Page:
For algebraic curves over a nice enough field $k$, we have a notion of what it means to be hyperbolic: If $\overline{C}$ is a smooth projective curve of genus $g$ and $P_1,\dots,P_n$ are closed points, then the open curve $C=\overline{C}\setminus\{P_1,\dots,P_n\}$ is hyperbolic if $2-2g-\sum \deg P_i<0$.

The general function-field/number-field analogy suggests the following question:

Is there a notion of hyperbolicity for rings of $S$-integers in number fields (possibly along the lines of some inequality appearing in arithmetic intersection theory)?

If there is such a notion of hyperbolicity, are most $S$-integer rings hyperbolic? Is it also true that number rings with trivial or finite étale fundamental group (as in this MO-question) are not hyperbolic?

Here is some of the background which motivated the question: In the function field case, I think I have convinced myself that the slightly stronger inequality $2-2g-n<-1$ implies that there will be cuspidal cohomology for the group $SL_2(k[C])$ (in the sense that the quotient of the product of Bruhat-Tits trees for the points $P_1,\dots,P_n$ is rationally non-contractible). I am trying to understand if similar statements can be made in the number-field situation. Therefore, the ideal answer to the question would be some numerical inequality which relates to Harder's Gauß-Bonnet formula for cohomology of arithmetic groups, implying that hyperbolicity forces non-trivial rational cohomology for the arithmetic group $SL_2(\mathcal{O}_{K,S})$.

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    $\begingroup$ There is an analogy between number fields and 3-manifolds proposed by Barry Mazur where primes in the ring of integers correspond to prime knots, cf. math.harvard.edu/~mazur/papers/alexander_polynomial.pdf The field of rational numbers is supposed to correspond to the 3-sphere. So presumably the field of rational numbers is not hyperbolic. $\endgroup$ Dec 8, 2016 at 10:51
  • $\begingroup$ Do we ask that an extension (cover) of a hyperbolic number ring should be hyperbolic? $\endgroup$ Dec 10, 2016 at 19:10

1 Answer 1


My intuition is that there will not be a precise definition of a hyperbolic number field. However, there there may be some number fields you can confidently say are hyperbolic.

Consider the following characterization of a hyperbolic complete curve in the function field case - a degree $d$ cover of $\mathbb P^1$ is hyperbolic if its discriminant $\Delta$ is greater than $q^{2d}$.

This is equivalent to $g>1$ by the Riemann-Hurwitz formula $2-2g = 2d - \log_q (\Delta)$.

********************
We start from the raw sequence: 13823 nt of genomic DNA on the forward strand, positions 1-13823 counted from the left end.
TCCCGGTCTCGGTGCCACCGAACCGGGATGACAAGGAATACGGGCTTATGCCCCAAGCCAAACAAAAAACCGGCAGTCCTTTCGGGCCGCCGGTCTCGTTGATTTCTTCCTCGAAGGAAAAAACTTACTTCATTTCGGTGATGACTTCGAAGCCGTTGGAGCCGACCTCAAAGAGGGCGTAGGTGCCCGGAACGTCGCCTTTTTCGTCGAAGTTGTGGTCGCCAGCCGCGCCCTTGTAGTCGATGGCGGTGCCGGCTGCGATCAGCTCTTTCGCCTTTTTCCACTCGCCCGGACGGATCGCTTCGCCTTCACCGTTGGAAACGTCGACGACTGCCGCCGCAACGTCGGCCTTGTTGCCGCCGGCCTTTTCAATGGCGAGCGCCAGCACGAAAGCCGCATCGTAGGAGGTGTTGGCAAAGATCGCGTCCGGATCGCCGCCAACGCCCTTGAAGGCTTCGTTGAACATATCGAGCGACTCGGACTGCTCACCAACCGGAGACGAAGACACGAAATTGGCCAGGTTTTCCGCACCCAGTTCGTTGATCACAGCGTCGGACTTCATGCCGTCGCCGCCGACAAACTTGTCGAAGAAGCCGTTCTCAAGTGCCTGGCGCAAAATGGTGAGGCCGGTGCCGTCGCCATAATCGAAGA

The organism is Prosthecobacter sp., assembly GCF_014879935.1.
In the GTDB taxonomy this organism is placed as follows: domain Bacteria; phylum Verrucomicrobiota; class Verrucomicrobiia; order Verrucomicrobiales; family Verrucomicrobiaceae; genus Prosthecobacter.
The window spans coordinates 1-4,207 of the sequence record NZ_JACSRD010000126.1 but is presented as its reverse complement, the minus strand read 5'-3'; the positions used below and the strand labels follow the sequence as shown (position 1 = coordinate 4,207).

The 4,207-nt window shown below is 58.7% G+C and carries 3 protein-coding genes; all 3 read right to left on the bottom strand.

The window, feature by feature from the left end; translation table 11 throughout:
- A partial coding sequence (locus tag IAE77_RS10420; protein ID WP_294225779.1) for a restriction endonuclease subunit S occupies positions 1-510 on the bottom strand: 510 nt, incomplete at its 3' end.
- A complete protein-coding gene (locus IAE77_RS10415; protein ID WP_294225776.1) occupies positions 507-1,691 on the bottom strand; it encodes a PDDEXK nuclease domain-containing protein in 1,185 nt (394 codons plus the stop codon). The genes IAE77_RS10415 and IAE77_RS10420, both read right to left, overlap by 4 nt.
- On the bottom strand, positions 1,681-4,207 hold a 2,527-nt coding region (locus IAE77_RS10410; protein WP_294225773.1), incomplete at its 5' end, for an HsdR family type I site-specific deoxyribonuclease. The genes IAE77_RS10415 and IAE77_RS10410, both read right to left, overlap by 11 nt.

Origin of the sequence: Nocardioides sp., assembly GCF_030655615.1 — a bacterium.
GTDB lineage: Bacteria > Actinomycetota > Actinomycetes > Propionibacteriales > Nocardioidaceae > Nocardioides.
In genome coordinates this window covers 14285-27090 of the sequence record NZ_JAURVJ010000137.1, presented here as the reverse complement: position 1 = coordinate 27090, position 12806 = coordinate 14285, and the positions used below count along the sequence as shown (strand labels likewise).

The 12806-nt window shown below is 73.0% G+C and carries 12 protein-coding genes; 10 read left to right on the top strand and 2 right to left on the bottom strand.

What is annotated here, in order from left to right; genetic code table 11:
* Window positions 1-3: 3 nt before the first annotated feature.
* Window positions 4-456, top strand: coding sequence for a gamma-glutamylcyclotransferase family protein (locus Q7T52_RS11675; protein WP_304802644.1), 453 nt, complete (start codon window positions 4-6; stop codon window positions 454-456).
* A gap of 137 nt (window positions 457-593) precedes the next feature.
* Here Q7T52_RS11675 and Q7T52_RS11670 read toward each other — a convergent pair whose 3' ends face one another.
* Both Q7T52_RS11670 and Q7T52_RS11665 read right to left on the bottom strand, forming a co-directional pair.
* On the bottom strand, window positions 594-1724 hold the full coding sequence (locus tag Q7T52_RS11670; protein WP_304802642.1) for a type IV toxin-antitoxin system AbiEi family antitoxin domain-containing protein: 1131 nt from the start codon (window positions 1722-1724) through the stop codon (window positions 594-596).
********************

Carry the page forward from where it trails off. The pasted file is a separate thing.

So it seems like a number field of degree $d$ should be hyperbolic if the discriminant is greater than $C^{d}$ for some constant $C$. If you want to prove arithmetic analogues of a certain consequence of hyperbolicity, you could try to prove it as a consequence of large discriminant. Is your desired result true for quadratic fields of large discriminant, say?

However for a full definition of hyperbolicity you would need to find a single value of $C$ that is the cutoff for all properties of hyperbolic curves. I don't think a plausible value of $C$ is known - I don't know if one is expected to exist.

One property $C$ should have is that every number field of discriminant $<C^g$, being parabolic, should have finite etale fundamental group. One knows this is true for $C = 22.3$ and false for $C=296.277$ but not a precise optimal value of $C$.

The converse (finite fundamental group implies not hyperbolic) may not actually be true - for many purposes, the etale fundamental group of a number ring is not a perfect analogue of the etale fundamental group of the function field. Instead, to model the etale fundamental group of a number ring, one can use the quotient of the etale fundamental group of a function field by the Frobenius element of a point at $\infty$. The reason is that the decomposition groups at infinite places over number fields are small or even trivial, and so one has to force the same thing to hold in the number field world to get a proper analogue. I'm not sure whether, for function fields, this group is always infinite for hyperbolic curves, but it is certainly true that the pro$-p$ quotients can be finite for hyperbolic curves, whereas even the pro$-p$ quotients of the geometric etale fundamental group are infinite.

  • $\begingroup$ Thanks, that's an interesting suggestion. It is in fact true for imaginary quadratic fields that there are only finitely many where the rational cohomology of $SL_2(\mathcal{O}_{K,S})$ is trivial. $\endgroup$ Dec 9, 2016 at 9:45
  • $\begingroup$ @MatthiasWendt Cool. I am becoming increasingly convinced that one is supposed to investigate this via a Gauss-Bonnet type formula (or trace formula, or Kusnetsov formula). These should express the dimension of the cuspidal cohomology as a main term (the volume) plus secondary contributions - one from the cusps, one from each element of finite order in $SL_2(\mathcal O_{K})$, and one from the trivial representation. One expresses these all in terms of $\Delta_K$ and then tries to show that, for $\Delta_K$ sufficiently large, the main term dominates the error terms. $\endgroup$
    – Will Sawin
    Dec 9, 2016 at 10:33

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